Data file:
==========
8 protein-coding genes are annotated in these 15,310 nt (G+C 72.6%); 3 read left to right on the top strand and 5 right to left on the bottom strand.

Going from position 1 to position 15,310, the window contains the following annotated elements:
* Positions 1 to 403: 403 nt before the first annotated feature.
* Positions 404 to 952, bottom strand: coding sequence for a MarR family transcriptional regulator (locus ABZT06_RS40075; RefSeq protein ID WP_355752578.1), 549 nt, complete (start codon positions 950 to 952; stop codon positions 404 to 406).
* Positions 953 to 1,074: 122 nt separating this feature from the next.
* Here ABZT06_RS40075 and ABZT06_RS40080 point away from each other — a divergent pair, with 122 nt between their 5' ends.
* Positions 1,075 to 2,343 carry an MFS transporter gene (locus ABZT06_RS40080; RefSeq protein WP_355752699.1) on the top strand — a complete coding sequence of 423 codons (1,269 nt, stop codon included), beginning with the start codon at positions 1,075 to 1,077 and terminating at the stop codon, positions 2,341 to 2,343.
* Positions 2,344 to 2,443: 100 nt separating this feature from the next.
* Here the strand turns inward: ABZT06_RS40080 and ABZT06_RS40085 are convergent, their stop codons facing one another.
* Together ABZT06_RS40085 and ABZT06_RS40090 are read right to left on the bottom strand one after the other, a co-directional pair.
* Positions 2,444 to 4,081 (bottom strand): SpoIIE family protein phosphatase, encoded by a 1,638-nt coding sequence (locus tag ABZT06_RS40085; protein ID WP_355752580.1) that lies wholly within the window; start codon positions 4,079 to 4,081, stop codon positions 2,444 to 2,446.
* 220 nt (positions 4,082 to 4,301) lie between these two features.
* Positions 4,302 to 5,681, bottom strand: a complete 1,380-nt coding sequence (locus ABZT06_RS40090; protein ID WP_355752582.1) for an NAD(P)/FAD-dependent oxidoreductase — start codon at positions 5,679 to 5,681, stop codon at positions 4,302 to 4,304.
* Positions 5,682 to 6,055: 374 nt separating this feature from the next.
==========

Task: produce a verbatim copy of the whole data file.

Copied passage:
8 protein-coding genes are annotated in these 15,310 nt (G+C 72.6%); 3 read left to right on the top strand and 5 right to left on the bottom strand.

Going from position 1 to position 15,310, the window contains the following annotated elements:
* Positions 1 to 403: 403 nt before the first annotated feature.
* Positions 404 to 952, bottom strand: coding sequence for a MarR family transcriptional regulator (locus ABZT06_RS40075; RefSeq protein ID WP_355752578.1), 549 nt, complete (start codon positions 950 to 952; stop codon positions 404 to 406).
* Positions 953 to 1,074: 122 nt separating this feature from the next.
* Here ABZT06_RS40075 and ABZT06_RS40080 point away from each other — a divergent pair, with 122 nt between their 5' ends.
* Positions 1,075 to 2,343 carry an MFS transporter gene (locus ABZT06_RS40080; RefSeq protein WP_355752699.1) on the top strand — a complete coding sequence of 423 codons (1,269 nt, stop codon included), beginning with the start codon at positions 1,075 to 1,077 and terminating at the stop codon, positions 2,341 to 2,343.
* Positions 2,344 to 2,443: 100 nt separating this feature from the next.
* Here the strand turns inward: ABZT06_RS40080 and ABZT06_RS40085 are convergent, their stop codons facing one another.
* Together ABZT06_RS40085 and ABZT06_RS40090 are read right to left on the bottom strand one after the other, a co-directional pair.
* Positions 2,444 to 4,081 (bottom strand): SpoIIE family protein phosphatase, encoded by a 1,638-nt coding sequence (locus tag ABZT06_RS40085; protein ID WP_355752580.1) that lies wholly within the window; start codon positions 4,079 to 4,081, stop codon positions 2,444 to 2,446.
* 220 nt (positions 4,082 to 4,301) lie between these two features.
* Positions 4,302 to 5,681, bottom strand: a complete 1,380-nt coding sequence (locus ABZT06_RS40090; protein ID WP_355752582.1) for an NAD(P)/FAD-dependent oxidoreductase — start codon at positions 5,679 to 5,681, stop codon at positions 4,302 to 4,304.
* Positions 5,682 to 6,055: 374 nt separating this feature from the next.